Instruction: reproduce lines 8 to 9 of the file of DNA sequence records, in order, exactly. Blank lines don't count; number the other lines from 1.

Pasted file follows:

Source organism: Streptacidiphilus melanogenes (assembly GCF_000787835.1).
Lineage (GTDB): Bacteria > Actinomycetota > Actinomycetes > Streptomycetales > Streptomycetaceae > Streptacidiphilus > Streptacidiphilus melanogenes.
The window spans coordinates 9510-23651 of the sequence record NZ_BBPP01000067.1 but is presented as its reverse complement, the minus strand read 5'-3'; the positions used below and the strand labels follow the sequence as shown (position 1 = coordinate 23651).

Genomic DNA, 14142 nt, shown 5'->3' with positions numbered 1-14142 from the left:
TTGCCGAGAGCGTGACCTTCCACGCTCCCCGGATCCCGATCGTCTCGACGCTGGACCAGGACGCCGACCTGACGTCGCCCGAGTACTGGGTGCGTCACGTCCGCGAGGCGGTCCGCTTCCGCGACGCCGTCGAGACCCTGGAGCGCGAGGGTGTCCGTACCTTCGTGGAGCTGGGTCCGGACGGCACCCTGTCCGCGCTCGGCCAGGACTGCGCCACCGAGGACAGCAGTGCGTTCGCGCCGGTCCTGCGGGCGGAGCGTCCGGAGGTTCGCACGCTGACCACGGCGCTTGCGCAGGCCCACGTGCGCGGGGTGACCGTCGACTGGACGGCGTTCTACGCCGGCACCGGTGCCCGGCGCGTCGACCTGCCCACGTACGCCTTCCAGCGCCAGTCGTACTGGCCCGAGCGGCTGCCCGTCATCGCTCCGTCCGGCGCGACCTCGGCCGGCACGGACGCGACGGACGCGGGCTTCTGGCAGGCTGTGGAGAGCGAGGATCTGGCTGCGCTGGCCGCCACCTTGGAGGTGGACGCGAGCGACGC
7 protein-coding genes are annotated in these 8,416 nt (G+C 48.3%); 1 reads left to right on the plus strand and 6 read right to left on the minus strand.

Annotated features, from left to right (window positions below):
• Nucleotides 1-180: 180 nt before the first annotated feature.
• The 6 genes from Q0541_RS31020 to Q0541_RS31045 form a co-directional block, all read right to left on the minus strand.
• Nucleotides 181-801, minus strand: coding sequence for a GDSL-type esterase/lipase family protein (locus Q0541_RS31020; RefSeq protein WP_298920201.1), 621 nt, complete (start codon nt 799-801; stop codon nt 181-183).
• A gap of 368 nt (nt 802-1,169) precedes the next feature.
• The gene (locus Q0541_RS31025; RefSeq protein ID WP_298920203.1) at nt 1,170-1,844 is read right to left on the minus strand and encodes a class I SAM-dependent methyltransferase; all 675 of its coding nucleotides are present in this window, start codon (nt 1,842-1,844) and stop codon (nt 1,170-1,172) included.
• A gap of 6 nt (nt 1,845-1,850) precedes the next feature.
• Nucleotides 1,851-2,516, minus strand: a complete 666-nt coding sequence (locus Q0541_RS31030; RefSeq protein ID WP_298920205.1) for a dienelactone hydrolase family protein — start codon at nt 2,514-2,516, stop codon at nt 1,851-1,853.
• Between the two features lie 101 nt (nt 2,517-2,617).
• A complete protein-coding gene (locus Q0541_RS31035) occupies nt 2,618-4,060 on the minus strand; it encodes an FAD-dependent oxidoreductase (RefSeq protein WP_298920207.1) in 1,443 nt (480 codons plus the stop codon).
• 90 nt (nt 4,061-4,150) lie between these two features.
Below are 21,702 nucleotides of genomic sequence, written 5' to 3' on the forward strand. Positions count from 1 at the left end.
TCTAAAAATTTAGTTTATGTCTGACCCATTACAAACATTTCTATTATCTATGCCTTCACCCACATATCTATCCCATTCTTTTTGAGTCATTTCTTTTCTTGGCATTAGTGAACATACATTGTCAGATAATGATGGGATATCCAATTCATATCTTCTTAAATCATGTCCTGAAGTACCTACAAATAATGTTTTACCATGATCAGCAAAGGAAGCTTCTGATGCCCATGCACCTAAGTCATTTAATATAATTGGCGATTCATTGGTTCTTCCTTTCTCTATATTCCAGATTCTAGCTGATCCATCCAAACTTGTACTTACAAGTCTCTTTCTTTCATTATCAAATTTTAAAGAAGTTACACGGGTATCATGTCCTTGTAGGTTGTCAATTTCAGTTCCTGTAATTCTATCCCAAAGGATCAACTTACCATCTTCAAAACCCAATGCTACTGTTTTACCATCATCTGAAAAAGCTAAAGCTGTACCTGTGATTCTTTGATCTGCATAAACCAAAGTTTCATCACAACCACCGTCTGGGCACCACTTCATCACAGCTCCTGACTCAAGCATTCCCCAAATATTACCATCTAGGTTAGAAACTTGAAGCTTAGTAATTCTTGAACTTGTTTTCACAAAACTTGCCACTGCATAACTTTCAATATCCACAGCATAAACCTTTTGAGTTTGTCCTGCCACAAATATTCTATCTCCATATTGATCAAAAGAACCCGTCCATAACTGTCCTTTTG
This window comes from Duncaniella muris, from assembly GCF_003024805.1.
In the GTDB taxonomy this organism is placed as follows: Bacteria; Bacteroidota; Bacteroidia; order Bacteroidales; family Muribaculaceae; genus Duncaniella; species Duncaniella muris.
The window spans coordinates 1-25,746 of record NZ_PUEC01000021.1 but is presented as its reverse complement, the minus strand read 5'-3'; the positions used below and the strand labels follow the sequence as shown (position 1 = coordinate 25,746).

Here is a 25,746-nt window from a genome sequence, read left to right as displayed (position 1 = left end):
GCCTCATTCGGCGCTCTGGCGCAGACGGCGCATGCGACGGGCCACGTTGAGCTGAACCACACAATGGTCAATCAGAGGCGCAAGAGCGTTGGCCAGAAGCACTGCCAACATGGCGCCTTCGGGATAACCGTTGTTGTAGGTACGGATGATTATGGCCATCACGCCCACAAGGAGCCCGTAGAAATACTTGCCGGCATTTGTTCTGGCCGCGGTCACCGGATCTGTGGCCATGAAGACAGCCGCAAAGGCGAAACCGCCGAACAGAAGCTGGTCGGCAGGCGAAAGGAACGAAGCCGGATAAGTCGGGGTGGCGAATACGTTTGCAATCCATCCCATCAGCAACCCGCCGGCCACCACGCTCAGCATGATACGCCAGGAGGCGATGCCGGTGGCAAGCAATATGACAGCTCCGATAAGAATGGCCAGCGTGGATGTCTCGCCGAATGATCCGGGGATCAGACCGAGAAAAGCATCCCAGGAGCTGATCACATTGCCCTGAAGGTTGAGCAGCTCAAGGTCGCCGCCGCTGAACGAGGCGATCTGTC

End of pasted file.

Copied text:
• Nucleotides 1-180: 180 nt before the first annotated feature.
• The 6 genes from Q0541_RS31020 to Q0541_RS31045 form a co-directional block, all read right to left on the minus strand.